NASA Technical Reports Server (NTRS)

    Silk, Joseph

    1989-01-01

    Recent observational and theoretical investigations of the cosmic microwave background radiation (CMBR) are reviewed. Particular attention is given to spectral distortions and CMBR temperature anisotropies at large, intermediate, and small angular scales. The implications of the observations for inflationary cosmological models with curvature fluctuation are explored, and it is shown that the limits determined for intermediate-scale CMBR anisotropy almost rule out a baryon-dominated cosmology.

  4. Cosmic ray modulation

    NASA Astrophysics Data System (ADS)

    Agarwal Mishra, Rekha; Mishra, Rajesh Kumar

    2016-07-01

    Propagation of cosmic rays to and inside the heliosphere, encounter an outward moving solar wind with cyclic magnetic field fluctuation and turbulence, causing convection and diffusion in the heliosphere. Cosmic ray counts from the ground ground-based neutron monitors at different cut of rigidity show intensity changes, which are anti-correlated with sunspot numbers. They also lose energy as they propagate towards the Earth and experience various types of modulations due to different solar activity indices. In this work, we study the first three harmonics of cosmic ray intensity on geo-magnetically quiet days over the period 1965-2014 for Beijing, Moscow and Tokyo neutron monitoring stations located at different cut off rigidity. The amplitude of first harmonic remains high for low cutoff rigidity as compared to high cutoff rigidity on quiet days. The diurnal amplitude significantly decreases during solar activity minimum years. The diurnal time of maximum significantly shifts to an earlier time as compared to the corotational direction having different cutoff rigidities. The time of maximum for first harmonic significantly shifts towards later hours and for second harmonic it shifts towards earlier hours at low cutoff rigidity station as compared to the high cut off rigidity station on quiet days. The amplitude of second/third harmonics shows a good positive correlation with solar wind velocity, while the others (i.e. amplitude and phase) have no significant correlation on quiet days. The amplitude and direction of the anisotropy on quiet days does not show any significant dependence on high-speed solar wind streams for these neutron monitoring stations of different cutoff rigidity threshold. Keywords: cosmic ray, cut off rigidity, quiet days, harmonics, amplitude, phase.

  5. Galactic cosmic ray composition

    NASA Technical Reports Server (NTRS)

    Meyer, J. P.

    1986-01-01

    An assessment is given of the galactic cosmic ray source (GCRS) elemental composition and its correlation with first ionization potential. The isotopic composition of heavy nuclei; spallation cross sections; energy spectra of primary nuclei; electrons; positrons; local galactic reference abundances; comparison of solar energetic particles and solar coronal compositions; the hydrogen; lead; nitrogen; helium; and germanium deficiency problems; and the excess of elements are among the topics covered.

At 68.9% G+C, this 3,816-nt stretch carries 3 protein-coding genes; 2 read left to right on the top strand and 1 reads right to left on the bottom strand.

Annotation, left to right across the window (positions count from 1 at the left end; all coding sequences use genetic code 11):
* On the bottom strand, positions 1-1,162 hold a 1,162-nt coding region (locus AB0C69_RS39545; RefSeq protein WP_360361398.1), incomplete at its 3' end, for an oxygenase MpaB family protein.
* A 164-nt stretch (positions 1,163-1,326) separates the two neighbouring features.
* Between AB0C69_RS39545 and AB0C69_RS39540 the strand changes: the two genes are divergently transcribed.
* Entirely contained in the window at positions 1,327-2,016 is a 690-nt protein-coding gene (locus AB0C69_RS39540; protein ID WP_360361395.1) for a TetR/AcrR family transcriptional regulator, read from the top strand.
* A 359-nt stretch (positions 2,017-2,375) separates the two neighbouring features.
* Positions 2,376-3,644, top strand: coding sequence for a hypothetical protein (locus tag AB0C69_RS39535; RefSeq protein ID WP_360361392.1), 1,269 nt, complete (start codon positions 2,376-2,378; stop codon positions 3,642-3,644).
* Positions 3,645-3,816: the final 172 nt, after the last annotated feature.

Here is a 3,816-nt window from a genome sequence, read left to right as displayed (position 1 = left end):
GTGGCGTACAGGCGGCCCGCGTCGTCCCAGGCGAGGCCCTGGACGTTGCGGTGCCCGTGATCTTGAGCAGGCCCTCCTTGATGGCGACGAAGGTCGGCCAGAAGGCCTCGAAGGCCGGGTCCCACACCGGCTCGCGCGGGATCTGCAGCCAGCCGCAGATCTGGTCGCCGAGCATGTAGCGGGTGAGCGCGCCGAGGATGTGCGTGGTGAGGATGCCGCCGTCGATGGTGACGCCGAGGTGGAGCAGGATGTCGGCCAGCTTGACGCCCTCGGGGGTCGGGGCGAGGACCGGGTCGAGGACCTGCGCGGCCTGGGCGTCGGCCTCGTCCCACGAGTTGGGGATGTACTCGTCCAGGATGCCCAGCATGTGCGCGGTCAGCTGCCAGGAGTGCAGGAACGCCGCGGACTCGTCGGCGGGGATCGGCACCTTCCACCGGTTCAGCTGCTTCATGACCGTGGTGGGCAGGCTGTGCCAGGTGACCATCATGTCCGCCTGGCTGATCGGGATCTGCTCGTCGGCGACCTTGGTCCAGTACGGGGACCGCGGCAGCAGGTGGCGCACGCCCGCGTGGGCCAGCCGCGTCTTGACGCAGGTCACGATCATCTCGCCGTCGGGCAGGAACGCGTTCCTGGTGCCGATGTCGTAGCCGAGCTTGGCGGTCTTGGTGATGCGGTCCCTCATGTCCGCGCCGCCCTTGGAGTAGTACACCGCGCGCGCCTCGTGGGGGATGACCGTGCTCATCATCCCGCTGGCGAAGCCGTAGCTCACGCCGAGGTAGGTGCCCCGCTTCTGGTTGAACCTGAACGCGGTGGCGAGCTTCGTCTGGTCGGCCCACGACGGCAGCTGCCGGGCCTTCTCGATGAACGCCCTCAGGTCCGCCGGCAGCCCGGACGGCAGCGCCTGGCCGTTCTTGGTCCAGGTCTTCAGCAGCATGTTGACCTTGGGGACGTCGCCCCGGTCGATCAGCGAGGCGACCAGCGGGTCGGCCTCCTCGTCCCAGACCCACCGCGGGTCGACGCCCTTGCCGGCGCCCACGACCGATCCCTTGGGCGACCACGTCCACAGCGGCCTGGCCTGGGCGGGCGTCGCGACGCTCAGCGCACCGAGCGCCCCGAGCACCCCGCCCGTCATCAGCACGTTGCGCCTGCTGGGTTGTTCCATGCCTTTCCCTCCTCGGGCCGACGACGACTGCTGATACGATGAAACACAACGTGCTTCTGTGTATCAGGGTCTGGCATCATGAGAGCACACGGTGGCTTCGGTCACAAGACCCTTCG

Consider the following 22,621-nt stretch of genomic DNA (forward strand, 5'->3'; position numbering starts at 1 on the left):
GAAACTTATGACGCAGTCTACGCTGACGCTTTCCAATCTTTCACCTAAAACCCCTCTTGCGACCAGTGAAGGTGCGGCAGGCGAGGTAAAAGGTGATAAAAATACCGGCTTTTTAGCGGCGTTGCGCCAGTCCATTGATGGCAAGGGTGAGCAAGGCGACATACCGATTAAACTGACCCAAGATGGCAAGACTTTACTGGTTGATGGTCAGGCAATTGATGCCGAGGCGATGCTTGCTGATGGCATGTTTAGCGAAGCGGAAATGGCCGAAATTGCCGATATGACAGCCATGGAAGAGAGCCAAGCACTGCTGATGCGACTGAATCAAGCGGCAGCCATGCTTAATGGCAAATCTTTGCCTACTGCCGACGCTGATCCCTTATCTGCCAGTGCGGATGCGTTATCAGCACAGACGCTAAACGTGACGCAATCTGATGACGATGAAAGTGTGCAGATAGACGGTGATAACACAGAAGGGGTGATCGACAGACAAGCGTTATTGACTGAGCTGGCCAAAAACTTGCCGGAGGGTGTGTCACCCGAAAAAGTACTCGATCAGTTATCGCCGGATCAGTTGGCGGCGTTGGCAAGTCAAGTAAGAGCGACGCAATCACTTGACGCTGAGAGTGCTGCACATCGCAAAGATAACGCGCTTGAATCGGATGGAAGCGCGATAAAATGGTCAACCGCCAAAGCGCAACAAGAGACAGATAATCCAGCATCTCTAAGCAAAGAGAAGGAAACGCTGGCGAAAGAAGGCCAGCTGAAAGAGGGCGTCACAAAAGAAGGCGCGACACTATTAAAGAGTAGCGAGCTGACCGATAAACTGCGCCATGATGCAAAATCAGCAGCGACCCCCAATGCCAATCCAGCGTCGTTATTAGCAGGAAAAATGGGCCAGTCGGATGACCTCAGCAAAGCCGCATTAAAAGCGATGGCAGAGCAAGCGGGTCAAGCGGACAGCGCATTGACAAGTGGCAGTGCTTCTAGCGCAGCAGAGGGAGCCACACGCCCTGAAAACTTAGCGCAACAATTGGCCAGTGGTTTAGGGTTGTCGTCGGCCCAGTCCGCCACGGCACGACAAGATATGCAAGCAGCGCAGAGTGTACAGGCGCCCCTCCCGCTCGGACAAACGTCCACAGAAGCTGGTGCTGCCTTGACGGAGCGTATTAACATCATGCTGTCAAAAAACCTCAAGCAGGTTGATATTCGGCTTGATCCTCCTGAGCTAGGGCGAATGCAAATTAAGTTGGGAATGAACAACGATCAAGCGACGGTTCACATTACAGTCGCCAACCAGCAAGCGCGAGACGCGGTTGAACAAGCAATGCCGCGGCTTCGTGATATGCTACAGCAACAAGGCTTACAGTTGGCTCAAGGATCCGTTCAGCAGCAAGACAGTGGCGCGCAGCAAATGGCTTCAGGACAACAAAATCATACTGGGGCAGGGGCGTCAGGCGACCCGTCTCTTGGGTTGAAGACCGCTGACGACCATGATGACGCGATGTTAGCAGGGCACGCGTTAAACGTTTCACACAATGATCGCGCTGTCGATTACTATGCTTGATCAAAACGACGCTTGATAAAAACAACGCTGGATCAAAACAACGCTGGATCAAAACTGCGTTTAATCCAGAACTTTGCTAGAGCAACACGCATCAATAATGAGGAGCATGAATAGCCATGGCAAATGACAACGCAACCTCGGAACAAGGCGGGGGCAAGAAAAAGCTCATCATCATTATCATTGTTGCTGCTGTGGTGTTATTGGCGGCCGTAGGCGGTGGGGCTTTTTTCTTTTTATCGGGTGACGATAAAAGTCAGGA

6. Cosmic Rays in Thunderstorms

    NASA Astrophysics Data System (ADS)

    Buitink, Stijn; Scholten, Olaf; van den Berg, Ad; Ebert, Ute

    2013-04-01

    Cosmic Rays in Thunderstorms Cosmic rays are protons and heavier nuclei that constantly bombard the Earth's atmosphere with energies spanning a vast range from 109 to 1021 eV. At typical altitudes up to 10-20 km they initiate large particle cascades, called extensive air showers, that contain millions to billions of secondary particles depending on their initial energy. These particles include electrons, positrons, hadrons and muons, and are concentrated in a compact particle front that propagates at relativistic speed. In addition, the shower leaves behind a trail of lower energy electrons from ionization of air molecules. Under thunderstorm conditions these electrons contribute to the electrical and ionization processes in the cloud. When the local electric field is strong enough the secondary electrons can create relativistic electron run-away avalanches [1] or even non-relativistic avalanches. Cosmic rays could even trigger lightning inception. Conversely, strong electric fields also influence the development of the air shower [2]. Extensive air showers emit a short (tens of nanoseconds) radio pulse due to deflection of the shower particles in the Earth's magnetic field [3]. Antenna arrays, such as AERA, LOFAR and LOPES detect these pulses in a frequency window of roughly 10-100 MHz. These systems are also sensitive to the radiation from discharges associated to thunderstorms, and provide a means to study the interaction of cosmic ray air showers and the electrical processes in thunderstorms [4]. In this presentation we discuss the involved radiation mechanisms and present analyses of thunderstorm data from air shower arrays [1] A. Gurevich et al., Phys. Lett. A 165, 463 (1992) [2] S. Buitink et al., Astropart. Phys. 33, 1 (2010) [3] H. Falcke et al., Nature 435, 313 (2005) [4] S. Buitink et al., Astron. & Astrophys. 467, 385 (2007)

  7. Web life: Cosmic Diary

    NASA Astrophysics Data System (ADS)

    2009-03-01